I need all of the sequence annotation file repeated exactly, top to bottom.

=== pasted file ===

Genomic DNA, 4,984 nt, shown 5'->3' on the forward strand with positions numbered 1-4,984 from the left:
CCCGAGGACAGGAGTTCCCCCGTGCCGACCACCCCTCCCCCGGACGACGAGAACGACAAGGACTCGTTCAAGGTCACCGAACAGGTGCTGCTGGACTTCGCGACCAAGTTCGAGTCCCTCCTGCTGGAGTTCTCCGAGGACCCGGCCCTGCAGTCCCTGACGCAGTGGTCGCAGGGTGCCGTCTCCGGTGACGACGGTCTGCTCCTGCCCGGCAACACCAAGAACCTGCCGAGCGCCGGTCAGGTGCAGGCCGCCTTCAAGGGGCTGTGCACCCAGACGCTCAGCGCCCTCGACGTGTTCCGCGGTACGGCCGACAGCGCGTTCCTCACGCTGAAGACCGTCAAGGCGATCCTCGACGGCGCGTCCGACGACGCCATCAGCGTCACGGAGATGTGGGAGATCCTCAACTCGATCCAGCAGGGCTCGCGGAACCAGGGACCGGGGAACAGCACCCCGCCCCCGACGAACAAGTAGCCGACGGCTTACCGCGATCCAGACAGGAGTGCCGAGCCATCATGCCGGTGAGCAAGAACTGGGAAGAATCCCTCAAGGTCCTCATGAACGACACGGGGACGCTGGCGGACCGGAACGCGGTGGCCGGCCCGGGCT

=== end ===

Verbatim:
Genomic DNA, 4,984 nt, shown 5'->3' on the forward strand with positions numbered 1-4,984 from the left:
CCCGAGGACAGGAGTTCCCCCGTGCCGACCACCCCTCCCCCGGACGACGAGAACGACAAGGACTCGTTCAAGGTCACCGAACAGGTGCTGCTGGACTTCGCGACCAAGTTCGAGTCCCTCCTGCTGGAGTTCTCCGAGGACCCGGCCCTGCAGTCCCTGACGCAGTGGTCGCAGGGTGCCGTCTCCGGTGACGACGGTCTGCTCCTGCCCGGCAACACCAAGAACCTGCCGAGCGCCGGTCAGGTGCAGGCCGCCTTCAAGGGGCTGTGCACCCAGACGCTCAGCGCCCTCGACGTGTTCCGCGGTACGGCCGACAGCGCGTTCCTCACGCTGAAGACCGTCAAGGCGATCCTCGACGGCGCGTCCGACGACGCCATCAGCGTCACGGAGATGTGGGAGATCCTCAACTCGATCCAGCAGGGCTCGCGGAACCAGGGACCGGGGAACAGCACCCCGCCCCCGACGAACAAGTAGCCGACGGCTTACCGCGATCCAGACAGGAGTGCCGAGCCATCATGCCGGTGAGCAAGAACTGGGAAGAATCCCTCAAGGTCCTCATGAACGACACGGGGACGCTGGCGGACCGGAACGCGGTGGCCGGCCCGGGCT